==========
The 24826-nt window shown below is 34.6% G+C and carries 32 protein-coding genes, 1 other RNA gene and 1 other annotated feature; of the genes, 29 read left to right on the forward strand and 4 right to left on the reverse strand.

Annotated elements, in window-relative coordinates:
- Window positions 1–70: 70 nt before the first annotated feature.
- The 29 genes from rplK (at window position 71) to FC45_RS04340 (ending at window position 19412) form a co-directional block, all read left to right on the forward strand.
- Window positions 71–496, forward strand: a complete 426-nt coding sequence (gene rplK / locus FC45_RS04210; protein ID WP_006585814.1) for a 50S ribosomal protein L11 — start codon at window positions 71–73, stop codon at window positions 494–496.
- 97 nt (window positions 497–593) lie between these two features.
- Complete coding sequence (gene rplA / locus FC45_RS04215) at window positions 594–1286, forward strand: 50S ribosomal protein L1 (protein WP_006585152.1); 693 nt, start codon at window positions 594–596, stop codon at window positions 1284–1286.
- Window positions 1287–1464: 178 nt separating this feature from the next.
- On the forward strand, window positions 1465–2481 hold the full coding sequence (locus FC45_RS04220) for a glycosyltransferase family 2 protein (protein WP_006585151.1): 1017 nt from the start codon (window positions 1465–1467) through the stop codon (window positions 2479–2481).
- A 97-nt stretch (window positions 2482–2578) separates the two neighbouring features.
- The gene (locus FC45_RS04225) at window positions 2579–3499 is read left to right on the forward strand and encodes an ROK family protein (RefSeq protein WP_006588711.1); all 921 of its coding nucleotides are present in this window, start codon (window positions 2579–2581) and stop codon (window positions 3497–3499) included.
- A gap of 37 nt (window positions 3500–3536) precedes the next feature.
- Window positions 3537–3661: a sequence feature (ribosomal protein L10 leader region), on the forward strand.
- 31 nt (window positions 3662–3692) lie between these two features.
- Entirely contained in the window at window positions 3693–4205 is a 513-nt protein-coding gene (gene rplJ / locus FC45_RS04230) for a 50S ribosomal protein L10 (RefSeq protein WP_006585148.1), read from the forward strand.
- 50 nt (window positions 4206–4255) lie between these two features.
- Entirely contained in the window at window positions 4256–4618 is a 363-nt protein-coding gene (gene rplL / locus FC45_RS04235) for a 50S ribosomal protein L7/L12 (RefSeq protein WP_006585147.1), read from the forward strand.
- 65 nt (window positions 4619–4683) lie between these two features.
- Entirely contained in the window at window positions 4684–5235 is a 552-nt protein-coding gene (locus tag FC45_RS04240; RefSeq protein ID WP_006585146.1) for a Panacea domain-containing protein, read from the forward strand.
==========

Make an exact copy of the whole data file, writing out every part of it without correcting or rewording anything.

The 24826-nt window shown below is 34.6% G+C and carries 32 protein-coding genes, 1 other RNA gene and 1 other annotated feature; of the genes, 29 read left to right on the forward strand and 4 right to left on the reverse strand.

Annotated elements, in window-relative coordinates:
- Window positions 1–70: 70 nt before the first annotated feature.
- The 29 genes from rplK (at window position 71) to FC45_RS04340 (ending at window position 19412) form a co-directional block, all read left to right on the forward strand.
- Window positions 71–496, forward strand: a complete 426-nt coding sequence (gene rplK / locus FC45_RS04210; protein ID WP_006585814.1) for a 50S ribosomal protein L11 — start codon at window positions 71–73, stop codon at window positions 494–496.
- 97 nt (window positions 497–593) lie between these two features.
- Complete coding sequence (gene rplA / locus FC45_RS04215) at window positions 594–1286, forward strand: 50S ribosomal protein L1 (protein WP_006585152.1); 693 nt, start codon at window positions 594–596, stop codon at window positions 1284–1286.
- Window positions 1287–1464: 178 nt separating this feature from the next.
- On the forward strand, window positions 1465–2481 hold the full coding sequence (locus FC45_RS04220) for a glycosyltransferase family 2 protein (protein WP_006585151.1): 1017 nt from the start codon (window positions 1465–1467) through the stop codon (window positions 2479–2481).
- A 97-nt stretch (window positions 2482–2578) separates the two neighbouring features.
- The gene (locus FC45_RS04225) at window positions 2579–3499 is read left to right on the forward strand and encodes an ROK family protein (RefSeq protein WP_006588711.1); all 921 of its coding nucleotides are present in this window, start codon (window positions 2579–2581) and stop codon (window positions 3497–3499) included.
- A gap of 37 nt (window positions 3500–3536) precedes the next feature.
- Window positions 3537–3661: a sequence feature (ribosomal protein L10 leader region), on the forward strand.
- 31 nt (window positions 3662–3692) lie between these two features.
- Entirely contained in the window at window positions 3693–4205 is a 513-nt protein-coding gene (gene rplJ / locus FC45_RS04230) for a 50S ribosomal protein L10 (RefSeq protein WP_006585148.1), read from the forward strand.
- 50 nt (window positions 4206–4255) lie between these two features.
- Entirely contained in the window at window positions 4256–4618 is a 363-nt protein-coding gene (gene rplL / locus FC45_RS04235) for a 50S ribosomal protein L7/L12 (RefSeq protein WP_006585147.1), read from the forward strand.
- 65 nt (window positions 4619–4683) lie between these two features.
- Entirely contained in the window at window positions 4684–5235 is a 552-nt protein-coding gene (locus tag FC45_RS04240; RefSeq protein ID WP_006585146.1) for a Panacea domain-containing protein, read from the forward strand.